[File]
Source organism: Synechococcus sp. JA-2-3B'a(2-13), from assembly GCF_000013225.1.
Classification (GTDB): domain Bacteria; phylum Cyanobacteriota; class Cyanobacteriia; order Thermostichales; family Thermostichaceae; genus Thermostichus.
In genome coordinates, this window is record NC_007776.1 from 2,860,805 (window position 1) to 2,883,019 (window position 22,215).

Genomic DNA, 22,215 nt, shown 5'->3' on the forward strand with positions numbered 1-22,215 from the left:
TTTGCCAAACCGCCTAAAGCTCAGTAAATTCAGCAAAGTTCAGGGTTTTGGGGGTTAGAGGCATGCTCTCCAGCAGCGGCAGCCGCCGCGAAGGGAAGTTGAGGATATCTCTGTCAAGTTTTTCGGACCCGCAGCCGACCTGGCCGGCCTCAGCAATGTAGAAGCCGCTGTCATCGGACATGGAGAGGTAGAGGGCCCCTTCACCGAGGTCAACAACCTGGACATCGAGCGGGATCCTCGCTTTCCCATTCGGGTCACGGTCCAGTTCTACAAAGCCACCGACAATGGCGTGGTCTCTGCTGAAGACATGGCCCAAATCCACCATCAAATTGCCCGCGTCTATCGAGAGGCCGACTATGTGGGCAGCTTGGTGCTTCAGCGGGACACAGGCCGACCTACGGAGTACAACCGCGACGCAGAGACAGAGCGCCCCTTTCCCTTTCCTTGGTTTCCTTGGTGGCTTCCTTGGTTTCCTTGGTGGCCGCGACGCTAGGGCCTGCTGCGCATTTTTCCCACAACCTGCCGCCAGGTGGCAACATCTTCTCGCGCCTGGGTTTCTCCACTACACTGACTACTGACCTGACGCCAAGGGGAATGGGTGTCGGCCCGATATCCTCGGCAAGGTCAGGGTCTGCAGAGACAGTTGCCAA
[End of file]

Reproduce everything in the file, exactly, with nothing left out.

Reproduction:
Source organism: Synechococcus sp. JA-2-3B'a(2-13), from assembly GCF_000013225.1.
Classification (GTDB): domain Bacteria; phylum Cyanobacteriota; class Cyanobacteriia; order Thermostichales; family Thermostichaceae; genus Thermostichus.
In genome coordinates, this window is record NC_007776.1 from 2,860,805 (window position 1) to 2,883,019 (window position 22,215).

Genomic DNA, 22,215 nt, shown 5'->3' on the forward strand with positions numbered 1-22,215 from the left:
TTTGCCAAACCGCCTAAAGCTCAGTAAATTCAGCAAAGTTCAGGGTTTTGGGGGTTAGAGGCATGCTCTCCAGCAGCGGCAGCCGCCGCGAAGGGAAGTTGAGGATATCTCTGTCAAGTTTTTCGGACCCGCAGCCGACCTGGCCGGCCTCAGCAATGTAGAAGCCGCTGTCATCGGACATGGAGAGGTAGAGGGCCCCTTCACCGAGGTCAACAACCTGGACATCGAGCGGGATCCTCGCTTTCCCATTCGGGTCACGGTCCAGTTCTACAAAGCCACCGACAATGGCGTGGTCTCTGCTGAAGACATGGCCCAAATCCACCATCAAATTGCCCGCGTCTATCGAGAGGCCGACTATGTGGGCAGCTTGGTGCTTCAGCGGGACACAGGCCGACCTACGGAGTACAACCGCGACGCAGAGACAGAGCGCCCCTTTCCCTTTCCTTGGTTTCCTTGGTGGCTTCCTTGGTTTCCTTGGTGGCCGCGACGCTAGGGCCTGCTGCGCATTTTTCCCACAACCTGCCGCCAGGTGGCAACATCTTCTCGCGCCTGGGTTTCTCCACTACACTGACTACTGACCTGACGCCAAGGGGAATGGGTGTCGGCCCGATATCCTCGGCAAGGTCAGGGTCTGCAGAGACAGTTGCCAA